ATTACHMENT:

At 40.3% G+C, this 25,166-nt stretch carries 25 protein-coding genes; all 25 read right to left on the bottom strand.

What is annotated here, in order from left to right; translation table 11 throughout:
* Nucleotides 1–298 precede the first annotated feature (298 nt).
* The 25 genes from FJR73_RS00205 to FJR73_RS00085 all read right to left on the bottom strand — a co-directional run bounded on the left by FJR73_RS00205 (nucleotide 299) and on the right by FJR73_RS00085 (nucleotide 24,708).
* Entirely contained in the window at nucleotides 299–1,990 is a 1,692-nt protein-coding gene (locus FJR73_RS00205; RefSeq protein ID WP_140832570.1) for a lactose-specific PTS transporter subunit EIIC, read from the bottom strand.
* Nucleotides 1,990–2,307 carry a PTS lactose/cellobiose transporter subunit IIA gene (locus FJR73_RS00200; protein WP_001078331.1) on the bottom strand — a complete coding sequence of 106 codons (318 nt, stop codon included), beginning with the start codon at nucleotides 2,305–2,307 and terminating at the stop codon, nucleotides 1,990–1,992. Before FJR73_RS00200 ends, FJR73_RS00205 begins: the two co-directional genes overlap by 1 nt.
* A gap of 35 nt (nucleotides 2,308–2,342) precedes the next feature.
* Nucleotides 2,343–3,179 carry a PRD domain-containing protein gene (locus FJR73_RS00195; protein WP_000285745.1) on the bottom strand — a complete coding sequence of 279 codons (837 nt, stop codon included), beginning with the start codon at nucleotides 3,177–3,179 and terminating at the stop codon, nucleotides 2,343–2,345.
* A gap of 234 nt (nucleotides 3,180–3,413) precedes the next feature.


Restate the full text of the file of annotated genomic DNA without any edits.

At 40.3% G+C, this 25,166-nt stretch carries 25 protein-coding genes; all 25 read right to left on the bottom strand.

What is annotated here, in order from left to right; translation table 11 throughout:
* Nucleotides 1–298 precede the first annotated feature (298 nt).
* The 25 genes from FJR73_RS00205 to FJR73_RS00085 all read right to left on the bottom strand — a co-directional run bounded on the left by FJR73_RS00205 (nucleotide 299) and on the right by FJR73_RS00085 (nucleotide 24,708).
* Entirely contained in the window at nucleotides 299–1,990 is a 1,692-nt protein-coding gene (locus FJR73_RS00205; RefSeq protein ID WP_140832570.1) for a lactose-specific PTS transporter subunit EIIC, read from the bottom strand.
* Nucleotides 1,990–2,307 carry a PTS lactose/cellobiose transporter subunit IIA gene (locus FJR73_RS00200; protein WP_001078331.1) on the bottom strand — a complete coding sequence of 106 codons (318 nt, stop codon included), beginning with the start codon at nucleotides 2,305–2,307 and terminating at the stop codon, nucleotides 1,990–1,992. Before FJR73_RS00200 ends, FJR73_RS00205 begins: the two co-directional genes overlap by 1 nt.
* A gap of 35 nt (nucleotides 2,308–2,342) precedes the next feature.
* Nucleotides 2,343–3,179 carry a PRD domain-containing protein gene (locus FJR73_RS00195; protein WP_000285745.1) on the bottom strand — a complete coding sequence of 279 codons (837 nt, stop codon included), beginning with the start codon at nucleotides 3,177–3,179 and terminating at the stop codon, nucleotides 2,343–2,345.
* A gap of 234 nt (nucleotides 3,180–3,413) precedes the next feature.